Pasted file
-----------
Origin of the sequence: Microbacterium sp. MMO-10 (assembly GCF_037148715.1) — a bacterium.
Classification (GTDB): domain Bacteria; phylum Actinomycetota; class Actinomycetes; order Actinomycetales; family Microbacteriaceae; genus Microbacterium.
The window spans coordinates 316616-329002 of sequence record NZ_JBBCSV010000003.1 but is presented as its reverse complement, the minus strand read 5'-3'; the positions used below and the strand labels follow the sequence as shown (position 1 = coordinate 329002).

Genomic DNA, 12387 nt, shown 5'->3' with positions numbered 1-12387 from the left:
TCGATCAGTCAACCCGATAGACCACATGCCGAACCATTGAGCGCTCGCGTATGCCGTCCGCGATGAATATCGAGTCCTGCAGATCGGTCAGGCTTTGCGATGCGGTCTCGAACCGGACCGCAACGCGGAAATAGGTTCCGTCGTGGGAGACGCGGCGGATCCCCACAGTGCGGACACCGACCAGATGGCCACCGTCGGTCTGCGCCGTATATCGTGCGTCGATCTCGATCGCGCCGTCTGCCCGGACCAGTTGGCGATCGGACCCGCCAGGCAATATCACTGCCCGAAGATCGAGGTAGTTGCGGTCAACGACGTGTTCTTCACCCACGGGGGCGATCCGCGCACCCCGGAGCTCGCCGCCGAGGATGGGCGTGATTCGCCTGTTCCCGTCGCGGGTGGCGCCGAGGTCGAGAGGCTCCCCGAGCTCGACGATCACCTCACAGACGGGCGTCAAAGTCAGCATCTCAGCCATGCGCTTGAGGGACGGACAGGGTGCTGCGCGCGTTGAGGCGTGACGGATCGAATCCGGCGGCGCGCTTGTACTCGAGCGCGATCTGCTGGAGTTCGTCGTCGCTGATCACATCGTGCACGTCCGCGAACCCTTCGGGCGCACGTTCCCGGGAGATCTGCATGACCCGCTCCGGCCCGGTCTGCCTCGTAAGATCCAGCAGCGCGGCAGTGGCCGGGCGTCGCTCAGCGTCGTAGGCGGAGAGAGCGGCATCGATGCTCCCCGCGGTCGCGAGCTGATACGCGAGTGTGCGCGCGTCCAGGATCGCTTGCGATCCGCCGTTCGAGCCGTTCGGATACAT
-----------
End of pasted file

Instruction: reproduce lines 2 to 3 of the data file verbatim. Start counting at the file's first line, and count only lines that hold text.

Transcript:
Classification (GTDB): domain Bacteria; phylum Actinomycetota; class Actinomycetes; order Actinomycetales; family Microbacteriaceae; genus Microbacterium.
The window spans coordinates 316616-329002 of sequence record NZ_JBBCSV010000003.1 but is presented as its reverse complement, the minus strand read 5'-3'; the positions used below and the strand labels follow the sequence as shown (position 1 = coordinate 329002).